Learning Two Languages
by Karen Ursel
Bilingualism is on the rise in Canada, and Vancouver Island is no exception. Children who become bilingual may do so because their parents choose to teach them two (or more) languages or it may be out of necessity when a family immigrates. Whatever the reason for learning another language, bilingualism is a wonderful gift to give your child.
The term Simultaneous Bilingualism describes learning two languages at once and usually implies learning those languages from birth. Sequential Bilingualism is the term for learning a second language after age three. Typical Bilingual Language Development
Much of the research says that bilingual children who are simultaneous learners reach language milestones at similar ages to children learning one language. Many speech-language pathologists, however, report that there can be a lag in reaching these milestones, especially for children speaking their first words. Some general guidelines for language development are:
• By one year old, children should be able to understand a variety of words and be using a few single words.
• By two years old, children can point to body parts or familiar objects when asked. They have a vocabulary of 50 to 150 words and are combining two words, for example, “more cookie.”
• By three years old, children can follow two-step directions, for example: “Take off your shoes and put them in the closet.” Vocabulary increases drastically and utterances may be three or more words long. You should be able to understand 75 per cent of your three-year-old’s speech.
• By four years old, children can tell stories and talk about how they feel. A few sound errors may persist, but children should be 100 per cent intelligible.
Sequential language learners reach typical milestones in learning their first language but may have a different experience with the second language. These are part of the normal learning process for a second language and are not a cause for concern. For example, a child may experience:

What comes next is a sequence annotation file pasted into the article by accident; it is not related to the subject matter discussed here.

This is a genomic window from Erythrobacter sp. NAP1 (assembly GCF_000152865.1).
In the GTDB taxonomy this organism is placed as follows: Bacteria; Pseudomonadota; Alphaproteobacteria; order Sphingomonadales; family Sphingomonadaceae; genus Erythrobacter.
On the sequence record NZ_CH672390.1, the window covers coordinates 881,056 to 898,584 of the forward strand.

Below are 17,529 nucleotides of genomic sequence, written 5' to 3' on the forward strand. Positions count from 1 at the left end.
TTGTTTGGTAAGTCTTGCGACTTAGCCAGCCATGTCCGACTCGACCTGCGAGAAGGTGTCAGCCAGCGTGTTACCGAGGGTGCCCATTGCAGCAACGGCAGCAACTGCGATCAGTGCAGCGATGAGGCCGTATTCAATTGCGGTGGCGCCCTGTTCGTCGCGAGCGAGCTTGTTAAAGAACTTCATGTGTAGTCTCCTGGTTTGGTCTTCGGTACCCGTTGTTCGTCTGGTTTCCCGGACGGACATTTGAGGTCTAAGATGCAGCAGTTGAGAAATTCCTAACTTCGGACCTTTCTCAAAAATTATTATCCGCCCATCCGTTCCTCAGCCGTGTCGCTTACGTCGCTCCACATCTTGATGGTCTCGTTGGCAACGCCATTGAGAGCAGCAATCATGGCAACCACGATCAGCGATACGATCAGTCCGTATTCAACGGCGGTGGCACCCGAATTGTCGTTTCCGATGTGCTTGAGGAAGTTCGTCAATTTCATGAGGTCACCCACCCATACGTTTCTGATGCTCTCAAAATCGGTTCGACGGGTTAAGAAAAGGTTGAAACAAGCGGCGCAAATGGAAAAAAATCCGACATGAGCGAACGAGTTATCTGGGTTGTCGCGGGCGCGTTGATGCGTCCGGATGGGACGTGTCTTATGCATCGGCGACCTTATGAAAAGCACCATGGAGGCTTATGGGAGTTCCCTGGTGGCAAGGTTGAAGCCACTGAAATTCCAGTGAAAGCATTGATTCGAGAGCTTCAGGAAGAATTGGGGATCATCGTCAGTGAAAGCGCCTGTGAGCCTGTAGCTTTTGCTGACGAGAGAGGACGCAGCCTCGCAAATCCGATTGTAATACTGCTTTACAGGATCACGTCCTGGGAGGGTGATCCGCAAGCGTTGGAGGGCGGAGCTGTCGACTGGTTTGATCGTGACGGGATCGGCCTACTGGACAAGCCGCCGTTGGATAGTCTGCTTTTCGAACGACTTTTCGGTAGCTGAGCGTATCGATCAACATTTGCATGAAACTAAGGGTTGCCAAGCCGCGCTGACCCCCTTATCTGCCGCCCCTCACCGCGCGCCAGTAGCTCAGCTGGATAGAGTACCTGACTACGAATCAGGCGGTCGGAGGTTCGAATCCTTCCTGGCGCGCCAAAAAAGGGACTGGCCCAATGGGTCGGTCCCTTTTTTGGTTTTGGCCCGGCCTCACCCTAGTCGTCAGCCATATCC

• A Silent Period. Children may focus on listening and understanding when they first encounter a second language and may speak very little. The younger the child, the longer the silent period tends to last. This period may last anywhere from weeks to months.
• Interference. Children may make mistakes because of the influence of the first language on the second language. For example, in French, “cette maison est plus grande” means “this house is bigger.” A French-speaking child learning English might say, “this house is more bigger,” which would be considered interference from the French.
• Codeswitching. Children may use words from two languages within one sentence/utterance when speaking. Delayed Bilingual Language Development
Learning two languages does not cause a language delay or make an existing delay worse. If a bilingual child has a language delay, it will be present in both languages. A child having trouble learning a second language does not have a language delay unless the delay is also present in the first language. Children with a language disorder may still be able to learn two languages.
You may want to contact your local health unit for a Speech-Language Assessment if your child:
• Is significantly behind in reaching language milestones.
• Is not talking in her first language as well as other children the same age.
• Does not seem to hear or understand what is said to her in the first language.
• Is difficult to understand.
You can find contact information in the VIHA ad on this page or online at www.viha.ca/children
.Recommendations for Bilingual Leaning
If bilingual parents encourage a child to learn only one language—for example, English—that child may miss important family and cultural opportunities. Research shows that a strong foundation in a child’s first language will enhance the child’s learning of a second language. For these reasons, it is encouraging to see parents speaking to their children in their native tongues. This will strengthen language skills and create a stronger cultural bond.
Some ways you can help your bilingual child:
• Speak to your child in your first language. Maintaining your heritage language in the home helps to create good communication and close family ties. By using your first language you are providing a better language model for your child.
• Read to your child and sing songs in your first language.
• Take your child to community events where your first language is spoken.
• If you use two languages in the home, use one language at a time rather than mixing two together in the same sentence.
• Slow down and use simple language. If your child is only using two words, for example “more juice.” Try modelling three or four words ( “more apple juice” or “want more apple juice?”).
Becoming bilingual is a learning experience that the whole family can share and benefit from.Karen Ursel is a Speech-Language Pathologist who works with preschool children and their families at the Saanich Health Unit.